1.109. quantum famaeque V (ae in r. V c ) autem consuetudini famaeque dandum sit, id curent vivi, sed ita, ut intellegant nihil id id ss. G 1 ad mortuos pertinere. Sed profecto mors tum aequissimo animo oppetitur, cum suis se laudibus vita occidens consolari potest. nemo parum diu vixit, qui virtutis virtutis -utis in r. V c perfectae perfecto perfecto exp. V 2 functus est munere. multa mihi ipsi ad mortem tempestiva fuerunt. quam quam Dav. quae (idem error p. 274, 16 saep.) utinam potuissem obire! nihil enim iam adquirebatur, cumulata erant officia vitae, cum fortuna fortunae K 2 B bella restabant. quare si ipsa ratio minus perficiat, perficiet V 2 ut mortem neglegere possimus, at vita acta perficiat, ut satis superque vixisse videamur. videamus V 1 quamquam enim en im V (si et ... 2 ) sensus abierit, tamen suis suis Lb. (cf.p.253,9) summis et propriis bonis laudis et gloriae, quamvis non sentiant, mortui non carent. etsi enim nihil habet habe t G( eras. n) in se gloria cur expetatur, expectatur X (c exp. in V) vir tutē V ( ss. 2? ) tamen virtutem tamquam umbra sequitur. sequatur V 2? 1.110. verum suppl. Po. (obl. Bitschofsky, Berl. ph. Woch. 1913,173) ante verum quod pro adi. habent add. et Bentl. igitur Sey multitudinis iudicium de bonis bonum si quando est, magis laudandum est quam illi ob eam rem beati. non possum autem dicere, quoquo quo V 1 ( add. c ) modo hoc accipietur, Lycurgum Solonem legum et publicae publicę V (-ce K publi G 1 ) disciplinae carere gloria, Themistoclem Epaminondam et epam. V 2 bellicae virtutis. ante enim Salamina salamina Man. salaminam cf. We. salamini GK 1 (i add. 2 ) V ipsam Neptunus obruet quam Salaminii tropaei trop hi G 1 K ( add. 2 ) trop ei m. V ( ss. 2 ) memoriam, priusque e V 2 om. X e Boeotia bootia X (boetia K 2 V 2 B) Leuctra leuctrae V 2 leuctrha K 1 R 1 tollentur quam quam K quae GRV 1 ( supra ae add. V rec ) pugnae Leuctricae gloria. multo autem tardius fama deseret desseret GV 1 Curium Fabricium Calatinum, duo Scipiones duo duos V rec Africanos, Maximum Marcellum Paulum, Catonem Laelium, innumerabilis alios; quorum similitudinem aliquam qui arripuerit, non eam fama populari, sed vera bonorum laude metiens, fidenti animo, anima G si ita res feret, res feret V 2 s Lact. refert X gradietur ad mortem; in qua aut summum bonum aut nullum malum esse cognovimus. fidenti...24 cognovimus Lact. inst. 7, 10, 9 secundis vero suis rebus volet etiam mori; non enim tam tam add. G 1 cumulus bonorum iucundus esse potest quam molesta decessio. hanc sententiam significare videtur Laconis illa vox, qui, cum Rhodius Diagoras, Olympionices olimp. X (10 solus V) nobilis, uno die duo suos filios victores Olympiae vidisset, accessit ad senem et gratulatus: 3.2. Quodsi talis nos natura genuisset, ut eam ipsam intueri et perspicere eademque optima duce cursum vitae conficere possemus, haut haut V 2 aut GK 1 RV 1 haud K 2 B s erat sane quod quisquam rationem ac doctrinam rationem ac doctrinam s ratione ac doctrina X rationedẽ V 2 hac pro ac G 1 et Gr.?) requireret. requiret G 1 nunc parvulos nobis dedit igniculos, quos celeriter malis moribus opinionibusque depravati depravati V 1? e corr. B s depravatis X sic restinguimus, ut nusquam naturae lumen appareat. sunt enim ingeniis nostris semina semita G innata virtutum, quae si adolescere adholescere G 1 adol. sed o in r. V 1 liceret, licet in liceret corr. R c licetret G 1 ipsa nos ad beatam vitam natura perduceret. nunc autem, simul atque editi in lucem et suscepti sumus, in omni continuo pravitate et in summa opinionum perversitate versamur, ut paene cum lacte nutricis errorem suxisse videamur. cum vero parentibus redditi, dein reddit idem G reddit idemr R ( et r = require al.m. ) redditidē V 1 (redditi dein V 2 sec. Str. ) redditi idem HK ( demŭ ss. 2 ) redditi demum Gr.(?)B magistris traditi sumus, tum tum ... 9 cedat Non. 416, 32 ita variis imbuimur inb. KR erroribus, ut vanitati veritas et opinioni opinio G 1 confirmatae confirmatae s Non. confirmata X natura naturae K ipsa cedat. 3.3. accedunt etiam poëtae, qui cum magnam speciem doctrinae sapientiaeque prae se tulerunt, audiuntur leguntur ediscuntur et inhaerescunt penitus in mentibus. cum vero eodem quasi maxumus quidam quidem K 1 R 1 H magister populus accessit accessit V c ( cf. rep. 4,9 ) om. X (accedit ante eodem add. multi s ) atque omnis undique ad vitia consentiens multitudo, tum plane inficimur opinionum pravitate a naturaque desciscimus, dessciscimus KR 1 ut nobis optime naturae vim vidisse naturae vim vidisse Mdv. ad fin. 3,62 naturam invidisse videantur, qui nihil melius homini, nihil magis expetendum, nihil praestantius honoribus, imperiis, populari gloria iudicaverunt. ad ad at K quam fertur optumus quisque veramque illam honestatem expetens, expe tens V quam unam natura maxime anquirit, unam s una anquirit Mos. inquirit in summa iitate versatur consectaturque nullam eminentem effigiem virtutis, virtutis del. Bentl. gloriae ( ex gloria V 2 ) del. Bai. sed adumbratam imaginem gloriae. est enim gloria solida quaedam res et expressa, non adumbrata; ea est consentiens laus bonorum, incorrupta et ante incorrupta add. V c vox bene iudicantium de excellenti excellenti ex -te V 1 excellente rell. ( ft. recte cf. de orat. 2, 85 fr. ap. Char. GL. I p. 138, 13 ) virtute, ea virtuti resonat tamquam imago; gloriae post imago add. X exp. V 1 quae quia recte factorum plerumque comes est, non est non est ea H est in r. V c bonis viris repudianda. repudienda in -anda corr. K 1 V 1 3.4. illa autem, quae se eius imitatricem esse volt, uult R e corr. H temeraria atque inconsiderata et plerumque peccatorum vitiorumque laudatrix, fama popularis, simulatione honestatis formam forme G 1 eius pulchritudinemque corrumpit. qua caecitate homines, cum quaedam etiam praeclara cuperent eaque que om. H nescirent nec ubi nec qualia essent, funditus alii everterunt everterent X corr. K 2 R c V 1? suas civitates, alii ipsi occiderunt. atque hi quidem optuma petentes non tam voluntate quam cursus errore falluntur. quid? qui quid qui K c R 2 V 1? e corr. quid- que GR 1 V 1 quiqui K 1 pecuniae cupiditate, qui voluptatum libidine feruntur, quid...12 feruntur om. H quorumque ita perturbantur animi, ut non multum absint ab insania, quod insipientibus contingit contigit G 1 omnibus, quod 14 omnibus del. Ba. is is H his rell. nullane ne om. G 1 est adhibenda curatio? utrum quod minus noceant animi aegrotationes quam corporis, an quod corpora curari possint, animorum medicina nulla sit? 4.72. Stoici vero et sapientem amaturum esse St. fr. 3, 652 dicunt et amorem ipsum conatum amicitiae faciendae ex pulchritudinis specie definiunt. qui si qui si quin V quis est in rerum natura sine sollicitudine, sine desiderio, sine cura, sine suspirio, sit sane; vacat enim omni libidine; haec autem de libidine oratio est. sin autem est aliquis amor, ut est certe, qui nihil absit aut non multum ab insania, qualis in Leucadia est: si quidem sit quisquam Turpil. 115 deus, cui cuii Ribb. ad V ego sim curae —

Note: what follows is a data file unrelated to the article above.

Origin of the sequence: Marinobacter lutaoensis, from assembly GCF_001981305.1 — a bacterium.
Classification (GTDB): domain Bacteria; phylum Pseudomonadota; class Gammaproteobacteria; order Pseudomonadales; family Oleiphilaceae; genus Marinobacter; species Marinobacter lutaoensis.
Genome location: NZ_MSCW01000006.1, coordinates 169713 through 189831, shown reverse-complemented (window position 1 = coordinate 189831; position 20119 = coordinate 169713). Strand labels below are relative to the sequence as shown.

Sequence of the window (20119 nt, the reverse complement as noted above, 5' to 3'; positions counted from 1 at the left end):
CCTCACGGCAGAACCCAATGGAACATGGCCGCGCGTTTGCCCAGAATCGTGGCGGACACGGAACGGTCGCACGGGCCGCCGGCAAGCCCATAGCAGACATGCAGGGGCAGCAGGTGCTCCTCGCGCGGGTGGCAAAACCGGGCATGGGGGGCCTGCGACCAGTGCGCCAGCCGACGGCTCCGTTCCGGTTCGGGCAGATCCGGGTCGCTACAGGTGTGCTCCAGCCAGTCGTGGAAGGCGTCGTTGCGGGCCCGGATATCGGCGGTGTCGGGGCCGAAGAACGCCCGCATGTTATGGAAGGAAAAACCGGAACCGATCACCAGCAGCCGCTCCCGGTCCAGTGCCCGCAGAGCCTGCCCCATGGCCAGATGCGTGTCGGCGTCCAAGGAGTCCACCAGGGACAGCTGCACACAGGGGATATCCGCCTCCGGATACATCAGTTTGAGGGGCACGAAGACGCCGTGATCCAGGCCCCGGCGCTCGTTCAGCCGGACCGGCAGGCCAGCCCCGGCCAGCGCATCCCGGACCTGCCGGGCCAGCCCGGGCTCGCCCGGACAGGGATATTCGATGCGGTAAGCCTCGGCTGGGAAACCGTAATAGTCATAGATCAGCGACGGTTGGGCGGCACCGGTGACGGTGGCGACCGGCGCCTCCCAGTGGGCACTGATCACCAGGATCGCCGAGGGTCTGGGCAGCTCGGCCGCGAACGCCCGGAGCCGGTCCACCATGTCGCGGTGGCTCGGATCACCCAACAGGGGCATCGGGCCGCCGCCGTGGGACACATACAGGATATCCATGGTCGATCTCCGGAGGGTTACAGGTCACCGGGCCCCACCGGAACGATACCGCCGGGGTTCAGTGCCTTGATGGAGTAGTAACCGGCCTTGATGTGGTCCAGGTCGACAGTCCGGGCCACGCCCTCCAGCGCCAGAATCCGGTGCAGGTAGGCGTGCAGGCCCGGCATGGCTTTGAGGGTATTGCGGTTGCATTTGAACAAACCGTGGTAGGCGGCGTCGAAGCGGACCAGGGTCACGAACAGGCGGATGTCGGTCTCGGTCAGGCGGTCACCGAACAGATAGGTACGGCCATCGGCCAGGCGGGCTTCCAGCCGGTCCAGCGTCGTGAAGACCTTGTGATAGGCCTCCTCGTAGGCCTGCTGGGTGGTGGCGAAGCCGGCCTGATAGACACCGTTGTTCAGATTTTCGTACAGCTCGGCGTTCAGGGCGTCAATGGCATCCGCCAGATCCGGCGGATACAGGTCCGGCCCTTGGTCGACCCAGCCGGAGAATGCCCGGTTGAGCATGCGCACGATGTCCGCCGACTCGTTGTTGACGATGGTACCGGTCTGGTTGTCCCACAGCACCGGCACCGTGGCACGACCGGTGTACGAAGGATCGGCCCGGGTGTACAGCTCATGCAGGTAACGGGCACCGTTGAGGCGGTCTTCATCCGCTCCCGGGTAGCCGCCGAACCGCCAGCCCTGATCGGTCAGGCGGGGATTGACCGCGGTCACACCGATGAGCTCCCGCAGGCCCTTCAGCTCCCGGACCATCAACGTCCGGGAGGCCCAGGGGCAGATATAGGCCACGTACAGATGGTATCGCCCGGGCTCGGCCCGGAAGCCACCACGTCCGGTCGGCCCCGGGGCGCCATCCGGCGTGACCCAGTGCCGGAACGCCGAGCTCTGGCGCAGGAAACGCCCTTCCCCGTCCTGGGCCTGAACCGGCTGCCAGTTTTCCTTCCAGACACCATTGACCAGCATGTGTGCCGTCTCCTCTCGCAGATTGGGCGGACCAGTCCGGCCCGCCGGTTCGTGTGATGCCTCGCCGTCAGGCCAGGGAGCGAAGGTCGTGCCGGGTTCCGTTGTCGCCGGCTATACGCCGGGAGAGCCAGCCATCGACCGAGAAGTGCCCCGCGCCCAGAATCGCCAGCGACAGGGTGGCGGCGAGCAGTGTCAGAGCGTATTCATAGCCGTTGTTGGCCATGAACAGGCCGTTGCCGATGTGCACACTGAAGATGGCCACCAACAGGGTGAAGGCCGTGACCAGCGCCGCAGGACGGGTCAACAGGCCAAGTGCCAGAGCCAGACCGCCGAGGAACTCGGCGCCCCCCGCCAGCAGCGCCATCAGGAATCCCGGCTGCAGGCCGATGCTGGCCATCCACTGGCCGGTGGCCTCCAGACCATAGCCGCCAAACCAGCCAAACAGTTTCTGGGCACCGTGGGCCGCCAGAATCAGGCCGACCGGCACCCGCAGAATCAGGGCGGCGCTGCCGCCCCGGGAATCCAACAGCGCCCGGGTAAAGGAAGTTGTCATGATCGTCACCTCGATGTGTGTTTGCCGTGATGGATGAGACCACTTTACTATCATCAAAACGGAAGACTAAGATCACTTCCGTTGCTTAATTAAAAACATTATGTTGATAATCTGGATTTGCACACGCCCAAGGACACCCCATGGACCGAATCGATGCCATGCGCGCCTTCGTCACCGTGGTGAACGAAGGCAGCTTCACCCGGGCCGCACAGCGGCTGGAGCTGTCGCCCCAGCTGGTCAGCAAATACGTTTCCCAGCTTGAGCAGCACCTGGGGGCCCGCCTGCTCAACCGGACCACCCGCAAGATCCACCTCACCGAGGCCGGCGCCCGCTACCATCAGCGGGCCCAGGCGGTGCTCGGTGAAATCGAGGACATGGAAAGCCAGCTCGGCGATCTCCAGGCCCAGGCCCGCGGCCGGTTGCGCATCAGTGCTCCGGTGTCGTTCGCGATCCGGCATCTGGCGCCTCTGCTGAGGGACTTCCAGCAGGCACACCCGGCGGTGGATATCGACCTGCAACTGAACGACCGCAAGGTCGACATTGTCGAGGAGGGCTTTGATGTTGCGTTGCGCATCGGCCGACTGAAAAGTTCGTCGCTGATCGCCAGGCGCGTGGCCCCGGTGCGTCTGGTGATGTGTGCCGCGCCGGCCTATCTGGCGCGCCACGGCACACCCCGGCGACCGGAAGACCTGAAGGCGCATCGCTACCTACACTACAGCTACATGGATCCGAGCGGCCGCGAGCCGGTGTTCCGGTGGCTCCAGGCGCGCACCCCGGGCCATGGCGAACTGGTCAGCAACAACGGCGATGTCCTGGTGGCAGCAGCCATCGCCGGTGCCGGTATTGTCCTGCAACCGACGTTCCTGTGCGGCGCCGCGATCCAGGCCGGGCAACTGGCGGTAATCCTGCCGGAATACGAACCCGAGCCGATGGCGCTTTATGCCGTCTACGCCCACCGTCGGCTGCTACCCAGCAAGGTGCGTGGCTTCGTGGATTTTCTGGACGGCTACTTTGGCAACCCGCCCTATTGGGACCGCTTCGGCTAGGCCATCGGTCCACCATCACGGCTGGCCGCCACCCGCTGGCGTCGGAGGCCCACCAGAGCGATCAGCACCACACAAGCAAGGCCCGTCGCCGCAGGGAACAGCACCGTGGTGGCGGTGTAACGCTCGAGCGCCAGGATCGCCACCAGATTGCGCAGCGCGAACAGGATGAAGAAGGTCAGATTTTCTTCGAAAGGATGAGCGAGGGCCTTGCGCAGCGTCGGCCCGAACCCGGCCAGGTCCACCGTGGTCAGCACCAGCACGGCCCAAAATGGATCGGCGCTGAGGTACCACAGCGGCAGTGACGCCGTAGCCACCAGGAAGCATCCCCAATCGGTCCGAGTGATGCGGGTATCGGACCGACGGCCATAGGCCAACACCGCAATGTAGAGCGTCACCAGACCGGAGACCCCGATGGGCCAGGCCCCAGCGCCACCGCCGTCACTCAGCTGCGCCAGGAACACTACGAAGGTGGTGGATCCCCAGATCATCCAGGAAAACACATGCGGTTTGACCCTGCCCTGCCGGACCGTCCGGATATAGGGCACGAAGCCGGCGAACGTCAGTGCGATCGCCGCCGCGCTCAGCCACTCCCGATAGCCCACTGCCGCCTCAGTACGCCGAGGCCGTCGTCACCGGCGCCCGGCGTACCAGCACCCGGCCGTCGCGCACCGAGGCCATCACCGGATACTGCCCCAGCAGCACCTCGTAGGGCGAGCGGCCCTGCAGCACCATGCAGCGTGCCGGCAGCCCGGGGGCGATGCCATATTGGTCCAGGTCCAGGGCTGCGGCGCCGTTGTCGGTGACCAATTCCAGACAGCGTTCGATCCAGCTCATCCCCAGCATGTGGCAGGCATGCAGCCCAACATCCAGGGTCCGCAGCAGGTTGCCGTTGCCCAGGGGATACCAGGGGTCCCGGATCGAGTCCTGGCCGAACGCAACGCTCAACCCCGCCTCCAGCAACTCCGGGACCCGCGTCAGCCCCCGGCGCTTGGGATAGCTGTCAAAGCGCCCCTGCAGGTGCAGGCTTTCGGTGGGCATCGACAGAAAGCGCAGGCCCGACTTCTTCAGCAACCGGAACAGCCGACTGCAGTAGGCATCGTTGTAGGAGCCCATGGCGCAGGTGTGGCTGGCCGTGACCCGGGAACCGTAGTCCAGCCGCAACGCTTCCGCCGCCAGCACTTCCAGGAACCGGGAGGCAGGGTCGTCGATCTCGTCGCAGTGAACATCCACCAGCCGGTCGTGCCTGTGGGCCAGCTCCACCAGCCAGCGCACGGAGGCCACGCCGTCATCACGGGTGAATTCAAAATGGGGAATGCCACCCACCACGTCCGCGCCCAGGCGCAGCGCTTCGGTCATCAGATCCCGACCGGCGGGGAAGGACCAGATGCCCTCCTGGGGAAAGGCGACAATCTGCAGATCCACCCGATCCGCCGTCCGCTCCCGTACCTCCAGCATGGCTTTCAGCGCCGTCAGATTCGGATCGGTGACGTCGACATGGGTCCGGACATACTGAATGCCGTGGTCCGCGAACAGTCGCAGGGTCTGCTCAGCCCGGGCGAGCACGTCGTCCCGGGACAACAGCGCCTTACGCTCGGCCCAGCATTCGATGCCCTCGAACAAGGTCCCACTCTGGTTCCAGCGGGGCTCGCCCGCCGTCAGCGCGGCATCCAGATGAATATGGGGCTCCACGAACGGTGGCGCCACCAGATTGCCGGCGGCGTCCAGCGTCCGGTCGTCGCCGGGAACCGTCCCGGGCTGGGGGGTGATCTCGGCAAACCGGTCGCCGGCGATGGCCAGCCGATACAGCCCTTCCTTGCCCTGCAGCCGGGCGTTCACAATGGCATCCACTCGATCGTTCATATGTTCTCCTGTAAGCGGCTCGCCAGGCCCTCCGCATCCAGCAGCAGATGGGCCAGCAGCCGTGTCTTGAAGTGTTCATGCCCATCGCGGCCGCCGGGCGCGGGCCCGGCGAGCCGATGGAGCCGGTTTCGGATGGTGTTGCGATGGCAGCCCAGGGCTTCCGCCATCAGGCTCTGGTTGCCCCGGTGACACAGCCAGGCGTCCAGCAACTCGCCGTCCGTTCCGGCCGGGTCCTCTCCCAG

10. Andronicus of Rhodes, On Emotions, 6 (1st cent. BCE - 1st cent. BCE)